The US dollar index is set to end the week virtually unchanged, despite the release of the Federal Reserve minutes showing a hawkish pivot away from an accommodative policy, which has led to massive sell-offs in the stock markets and to greater expectations of aggressive tightening in the coming months.
The DXY index,
which traded in a relatively narrow range throughout the first week of the new year, hovered around 95.7 on Friday – a touch below what it was on Monday.
Theoretically, the dollar should go up with the prospect of higher rates in the United States, but that also depends a lot on what is happening in the rest of the world. In this week’s case, forex traders appear to be focusing more on ending US interest rates and less on being aggressive, according to Tom Nakamura, currency strategist and co-head of fixed income at AGF Investments in Toronto.
âThere is a little more attention not necessarily on the rate movements to come in the next few months, but on whether we are just pushing the rate hikes forward and getting a busier cycle early in the period. but leaving us in the same place we would have been in six months anyway, âNakamura said by phone on Friday.
âIt’s fair to say that generally as the market approaches the Fed’s first hike, we should see the dollar appreciate broadly,â he said. “That is not really the case in this case, however, particularly because the rest of the world’s central banks are following, more or less, at a time when the peak of growth is behind us and could limit how far the Fed can go. “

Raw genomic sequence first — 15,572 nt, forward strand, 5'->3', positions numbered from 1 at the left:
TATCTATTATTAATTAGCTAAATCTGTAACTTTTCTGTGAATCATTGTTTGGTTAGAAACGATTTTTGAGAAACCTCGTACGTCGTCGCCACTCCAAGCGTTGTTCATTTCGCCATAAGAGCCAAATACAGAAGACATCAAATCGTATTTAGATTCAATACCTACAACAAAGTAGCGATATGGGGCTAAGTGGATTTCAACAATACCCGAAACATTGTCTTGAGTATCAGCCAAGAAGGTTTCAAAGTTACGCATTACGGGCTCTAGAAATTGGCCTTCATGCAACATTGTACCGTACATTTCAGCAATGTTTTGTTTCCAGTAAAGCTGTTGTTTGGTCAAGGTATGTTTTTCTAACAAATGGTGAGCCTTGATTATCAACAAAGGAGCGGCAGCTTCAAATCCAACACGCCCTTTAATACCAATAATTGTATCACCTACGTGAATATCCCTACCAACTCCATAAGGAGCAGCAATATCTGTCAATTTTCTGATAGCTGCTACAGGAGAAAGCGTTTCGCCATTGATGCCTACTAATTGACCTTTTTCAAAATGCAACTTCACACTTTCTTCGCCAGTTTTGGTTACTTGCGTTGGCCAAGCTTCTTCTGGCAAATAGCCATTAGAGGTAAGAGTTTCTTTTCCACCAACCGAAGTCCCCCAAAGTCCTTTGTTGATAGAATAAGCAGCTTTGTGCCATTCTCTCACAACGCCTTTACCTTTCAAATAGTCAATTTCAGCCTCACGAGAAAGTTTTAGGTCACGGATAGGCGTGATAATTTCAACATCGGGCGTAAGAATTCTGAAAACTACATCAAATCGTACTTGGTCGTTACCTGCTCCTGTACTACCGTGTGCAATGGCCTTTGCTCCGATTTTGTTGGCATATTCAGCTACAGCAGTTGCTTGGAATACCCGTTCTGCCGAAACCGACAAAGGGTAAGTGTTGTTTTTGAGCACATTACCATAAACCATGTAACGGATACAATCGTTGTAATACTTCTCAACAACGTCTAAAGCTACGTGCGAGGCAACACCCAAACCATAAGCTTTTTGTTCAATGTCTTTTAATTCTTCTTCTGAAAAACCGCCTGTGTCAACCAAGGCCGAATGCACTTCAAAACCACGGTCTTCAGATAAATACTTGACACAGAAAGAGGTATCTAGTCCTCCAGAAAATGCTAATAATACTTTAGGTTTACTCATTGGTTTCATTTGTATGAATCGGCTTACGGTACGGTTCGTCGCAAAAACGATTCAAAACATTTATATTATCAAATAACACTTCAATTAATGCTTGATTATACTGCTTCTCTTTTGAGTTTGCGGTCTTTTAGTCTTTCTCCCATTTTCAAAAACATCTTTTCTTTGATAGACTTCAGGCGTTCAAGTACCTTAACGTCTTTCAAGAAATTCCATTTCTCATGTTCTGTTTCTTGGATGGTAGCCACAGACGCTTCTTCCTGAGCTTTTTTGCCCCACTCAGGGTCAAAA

The dollar’s lack of movement has been accompanied by a pattern of low volatility that has prevailed in the 24-hour currency market for the past several weeks, according to Jonathan Petersen, market economist at Capital Economics. Even the disappointing December U.S. non-farm payroll report didn’t have much of an impact on the currency market, he wrote in a note.
Read: US gains just 199,000 jobs in December as businesses face labor shortage and omicron
This was not the case for the rates market, however, where rate traders focused on the more positive parts of the jobs data and continued to factor in increasingly rapid tightening by the Fed. . Meanwhile, the American stock indices with the exception of industrialists Dow DJIA,
Most traded lower on Friday afternoon in a turbulent session in which the monthly jobs report offered something to both optimists and pessimists.
Beyond the dollar, emerging market currencies like the South African Rand, Hungarian forint and Chilean peso have held up surprisingly well this week to expectations that the more the Fed hikes this year, the less the banks. emerging market powerhouses will need to do. because the burden will be shared âin the fight to contain ever higher inflation, Nakamura said.
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